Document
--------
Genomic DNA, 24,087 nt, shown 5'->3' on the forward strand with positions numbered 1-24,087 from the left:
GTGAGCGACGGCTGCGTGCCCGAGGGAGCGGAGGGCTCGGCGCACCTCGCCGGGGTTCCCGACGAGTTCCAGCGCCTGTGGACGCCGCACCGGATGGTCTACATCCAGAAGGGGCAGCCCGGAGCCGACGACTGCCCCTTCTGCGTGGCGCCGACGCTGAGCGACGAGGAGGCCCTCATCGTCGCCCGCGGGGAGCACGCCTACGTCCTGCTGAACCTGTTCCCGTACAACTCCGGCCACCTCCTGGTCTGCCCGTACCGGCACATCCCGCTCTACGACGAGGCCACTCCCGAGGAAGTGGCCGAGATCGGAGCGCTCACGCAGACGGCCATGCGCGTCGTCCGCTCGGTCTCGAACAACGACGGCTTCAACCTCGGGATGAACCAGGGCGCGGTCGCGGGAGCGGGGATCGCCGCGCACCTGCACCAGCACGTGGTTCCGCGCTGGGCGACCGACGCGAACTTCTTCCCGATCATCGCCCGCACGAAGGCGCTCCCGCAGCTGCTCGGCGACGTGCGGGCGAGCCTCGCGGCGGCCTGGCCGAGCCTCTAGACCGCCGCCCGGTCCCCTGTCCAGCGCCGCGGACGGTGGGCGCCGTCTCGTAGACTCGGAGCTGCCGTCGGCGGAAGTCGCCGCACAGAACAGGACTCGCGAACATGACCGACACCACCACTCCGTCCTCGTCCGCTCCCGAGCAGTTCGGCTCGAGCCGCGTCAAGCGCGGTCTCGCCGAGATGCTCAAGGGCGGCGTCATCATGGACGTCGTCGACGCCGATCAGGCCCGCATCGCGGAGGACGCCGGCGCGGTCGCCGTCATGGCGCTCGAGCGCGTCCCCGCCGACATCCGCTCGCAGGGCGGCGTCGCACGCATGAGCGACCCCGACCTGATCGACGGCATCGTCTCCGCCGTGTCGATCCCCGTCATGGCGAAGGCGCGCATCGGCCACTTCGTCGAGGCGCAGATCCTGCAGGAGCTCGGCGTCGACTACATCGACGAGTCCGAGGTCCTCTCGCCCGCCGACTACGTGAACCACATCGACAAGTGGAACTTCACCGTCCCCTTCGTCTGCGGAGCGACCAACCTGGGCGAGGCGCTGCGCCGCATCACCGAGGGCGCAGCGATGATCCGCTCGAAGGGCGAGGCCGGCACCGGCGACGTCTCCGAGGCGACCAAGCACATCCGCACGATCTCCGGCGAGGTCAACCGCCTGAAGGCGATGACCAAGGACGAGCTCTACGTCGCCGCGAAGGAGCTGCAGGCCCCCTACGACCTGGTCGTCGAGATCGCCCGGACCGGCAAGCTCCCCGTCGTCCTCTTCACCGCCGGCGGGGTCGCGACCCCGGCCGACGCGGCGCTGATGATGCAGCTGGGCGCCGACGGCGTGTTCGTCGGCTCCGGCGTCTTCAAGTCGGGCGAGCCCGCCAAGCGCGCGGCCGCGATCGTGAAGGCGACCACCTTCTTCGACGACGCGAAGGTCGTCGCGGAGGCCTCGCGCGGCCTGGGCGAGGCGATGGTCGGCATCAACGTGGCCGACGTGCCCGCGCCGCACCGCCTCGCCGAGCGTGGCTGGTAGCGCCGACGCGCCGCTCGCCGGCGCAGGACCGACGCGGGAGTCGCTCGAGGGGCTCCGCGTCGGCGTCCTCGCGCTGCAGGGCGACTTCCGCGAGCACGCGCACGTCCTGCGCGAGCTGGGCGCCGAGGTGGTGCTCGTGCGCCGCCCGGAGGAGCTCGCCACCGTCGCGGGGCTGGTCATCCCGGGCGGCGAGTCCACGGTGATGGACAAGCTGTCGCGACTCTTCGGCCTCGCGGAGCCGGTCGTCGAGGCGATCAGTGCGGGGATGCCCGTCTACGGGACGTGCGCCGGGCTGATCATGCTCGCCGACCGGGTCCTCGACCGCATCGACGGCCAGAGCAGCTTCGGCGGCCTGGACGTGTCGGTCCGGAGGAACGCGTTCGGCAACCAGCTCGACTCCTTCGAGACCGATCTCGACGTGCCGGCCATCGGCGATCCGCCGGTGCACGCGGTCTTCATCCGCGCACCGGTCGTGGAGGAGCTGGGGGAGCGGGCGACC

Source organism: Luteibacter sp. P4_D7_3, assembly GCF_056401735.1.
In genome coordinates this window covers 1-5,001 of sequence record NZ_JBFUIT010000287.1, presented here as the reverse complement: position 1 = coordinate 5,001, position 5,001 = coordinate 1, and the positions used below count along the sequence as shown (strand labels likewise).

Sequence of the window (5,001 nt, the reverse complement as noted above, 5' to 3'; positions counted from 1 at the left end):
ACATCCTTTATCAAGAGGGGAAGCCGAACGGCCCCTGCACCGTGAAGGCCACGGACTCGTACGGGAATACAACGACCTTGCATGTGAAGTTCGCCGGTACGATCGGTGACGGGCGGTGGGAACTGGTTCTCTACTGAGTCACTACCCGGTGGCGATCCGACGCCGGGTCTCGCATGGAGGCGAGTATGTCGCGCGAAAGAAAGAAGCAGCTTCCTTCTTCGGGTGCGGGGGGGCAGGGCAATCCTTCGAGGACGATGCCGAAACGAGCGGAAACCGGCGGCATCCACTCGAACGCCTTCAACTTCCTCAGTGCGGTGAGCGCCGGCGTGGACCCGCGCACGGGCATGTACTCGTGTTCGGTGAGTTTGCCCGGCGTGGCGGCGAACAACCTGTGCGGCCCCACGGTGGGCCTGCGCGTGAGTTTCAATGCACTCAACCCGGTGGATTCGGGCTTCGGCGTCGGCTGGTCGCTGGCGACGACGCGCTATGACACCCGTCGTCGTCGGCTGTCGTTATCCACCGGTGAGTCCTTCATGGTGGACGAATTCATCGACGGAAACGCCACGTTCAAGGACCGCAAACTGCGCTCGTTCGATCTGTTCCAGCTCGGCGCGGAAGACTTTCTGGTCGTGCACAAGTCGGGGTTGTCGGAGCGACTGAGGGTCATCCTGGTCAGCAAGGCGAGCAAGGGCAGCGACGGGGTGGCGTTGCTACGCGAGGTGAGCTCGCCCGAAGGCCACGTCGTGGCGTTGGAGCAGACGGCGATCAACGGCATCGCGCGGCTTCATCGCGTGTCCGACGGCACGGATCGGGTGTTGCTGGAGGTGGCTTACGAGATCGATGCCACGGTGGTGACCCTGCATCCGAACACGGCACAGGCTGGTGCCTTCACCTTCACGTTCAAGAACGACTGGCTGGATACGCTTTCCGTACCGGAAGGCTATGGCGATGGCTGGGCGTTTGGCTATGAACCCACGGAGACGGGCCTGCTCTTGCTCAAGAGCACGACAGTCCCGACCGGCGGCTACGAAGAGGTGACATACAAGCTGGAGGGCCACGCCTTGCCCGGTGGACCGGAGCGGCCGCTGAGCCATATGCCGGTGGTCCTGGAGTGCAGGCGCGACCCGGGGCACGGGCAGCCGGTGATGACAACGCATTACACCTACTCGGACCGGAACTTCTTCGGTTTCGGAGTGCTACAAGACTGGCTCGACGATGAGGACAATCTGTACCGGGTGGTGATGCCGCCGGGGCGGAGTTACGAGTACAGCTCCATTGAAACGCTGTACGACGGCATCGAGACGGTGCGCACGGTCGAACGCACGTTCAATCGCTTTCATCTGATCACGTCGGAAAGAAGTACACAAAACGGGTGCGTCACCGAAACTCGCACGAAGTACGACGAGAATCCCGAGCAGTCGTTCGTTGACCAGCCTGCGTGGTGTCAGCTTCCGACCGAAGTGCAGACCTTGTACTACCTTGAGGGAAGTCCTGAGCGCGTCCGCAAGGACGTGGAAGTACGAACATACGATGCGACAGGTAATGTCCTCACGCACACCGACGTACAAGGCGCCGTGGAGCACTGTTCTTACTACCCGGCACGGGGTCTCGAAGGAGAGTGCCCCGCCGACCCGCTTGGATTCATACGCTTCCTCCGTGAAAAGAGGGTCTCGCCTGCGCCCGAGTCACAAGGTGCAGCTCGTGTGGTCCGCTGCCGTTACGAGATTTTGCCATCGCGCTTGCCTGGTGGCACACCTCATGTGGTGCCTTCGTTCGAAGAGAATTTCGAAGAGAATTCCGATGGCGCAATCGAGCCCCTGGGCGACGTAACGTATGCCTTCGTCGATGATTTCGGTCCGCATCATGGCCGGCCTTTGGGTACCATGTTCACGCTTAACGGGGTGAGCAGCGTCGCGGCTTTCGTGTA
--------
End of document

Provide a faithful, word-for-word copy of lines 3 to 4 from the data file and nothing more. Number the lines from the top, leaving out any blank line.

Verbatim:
Source organism: Luteibacter sp. P4_D7_3, assembly GCF_056401735.1.
In genome coordinates this window covers 1-5,001 of sequence record NZ_JBFUIT010000287.1, presented here as the reverse complement: position 1 = coordinate 5,001, position 5,001 = coordinate 1, and the positions used below count along the sequence as shown (strand labels likewise).